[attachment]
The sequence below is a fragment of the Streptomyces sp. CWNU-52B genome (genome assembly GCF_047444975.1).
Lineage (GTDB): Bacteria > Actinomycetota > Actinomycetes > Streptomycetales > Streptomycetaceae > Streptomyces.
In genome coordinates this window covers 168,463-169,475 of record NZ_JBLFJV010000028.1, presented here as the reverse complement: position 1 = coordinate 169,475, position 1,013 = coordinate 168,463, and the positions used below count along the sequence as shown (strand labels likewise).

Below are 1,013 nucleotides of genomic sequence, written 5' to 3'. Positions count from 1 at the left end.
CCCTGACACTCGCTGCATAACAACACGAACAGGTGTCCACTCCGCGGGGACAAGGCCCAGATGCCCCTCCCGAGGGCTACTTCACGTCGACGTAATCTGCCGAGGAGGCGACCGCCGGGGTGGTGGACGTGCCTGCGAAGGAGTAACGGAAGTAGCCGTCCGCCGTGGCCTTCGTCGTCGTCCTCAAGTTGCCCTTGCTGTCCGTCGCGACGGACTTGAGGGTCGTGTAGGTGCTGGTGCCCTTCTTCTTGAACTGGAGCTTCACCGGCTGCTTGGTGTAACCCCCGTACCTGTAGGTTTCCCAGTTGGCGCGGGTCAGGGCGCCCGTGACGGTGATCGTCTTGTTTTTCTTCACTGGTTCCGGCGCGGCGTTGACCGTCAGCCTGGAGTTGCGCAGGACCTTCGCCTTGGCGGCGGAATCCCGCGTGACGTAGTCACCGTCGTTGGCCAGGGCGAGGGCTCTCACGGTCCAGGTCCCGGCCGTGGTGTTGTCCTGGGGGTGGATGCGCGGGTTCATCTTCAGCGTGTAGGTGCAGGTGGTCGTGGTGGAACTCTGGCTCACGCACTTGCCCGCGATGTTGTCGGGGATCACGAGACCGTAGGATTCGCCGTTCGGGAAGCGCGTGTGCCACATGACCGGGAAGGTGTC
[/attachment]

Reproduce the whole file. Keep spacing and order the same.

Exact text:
The sequence below is a fragment of the Streptomyces sp. CWNU-52B genome (genome assembly GCF_047444975.1).
Lineage (GTDB): Bacteria > Actinomycetota > Actinomycetes > Streptomycetales > Streptomycetaceae > Streptomyces.
In genome coordinates this window covers 168,463-169,475 of record NZ_JBLFJV010000028.1, presented here as the reverse complement: position 1 = coordinate 169,475, position 1,013 = coordinate 168,463, and the positions used below count along the sequence as shown (strand labels likewise).

Below are 1,013 nucleotides of genomic sequence, written 5' to 3'. Positions count from 1 at the left end.
CCCTGACACTCGCTGCATAACAACACGAACAGGTGTCCACTCCGCGGGGACAAGGCCCAGATGCCCCTCCCGAGGGCTACTTCACGTCGACGTAATCTGCCGAGGAGGCGACCGCCGGGGTGGTGGACGTGCCTGCGAAGGAGTAACGGAAGTAGCCGTCCGCCGTGGCCTTCGTCGTCGTCCTCAAGTTGCCCTTGCTGTCCGTCGCGACGGACTTGAGGGTCGTGTAGGTGCTGGTGCCCTTCTTCTTGAACTGGAGCTTCACCGGCTGCTTGGTGTAACCCCCGTACCTGTAGGTTTCCCAGTTGGCGCGGGTCAGGGCGCCCGTGACGGTGATCGTCTTGTTTTTCTTCACTGGTTCCGGCGCGGCGTTGACCGTCAGCCTGGAGTTGCGCAGGACCTTCGCCTTGGCGGCGGAATCCCGCGTGACGTAGTCACCGTCGTTGGCCAGGGCGAGGGCTCTCACGGTCCAGGTCCCGGCCGTGGTGTTGTCCTGGGGGTGGATGCGCGGGTTCATCTTCAGCGTGTAGGTGCAGGTGGTCGTGGTGGAACTCTGGCTCACGCACTTGCCCGCGATGTTGTCGGGGATCACGAGACCGTAGGATTCGCCGTTCGGGAAGCGCGTGTGCCACATGACCGGGAAGGTGTC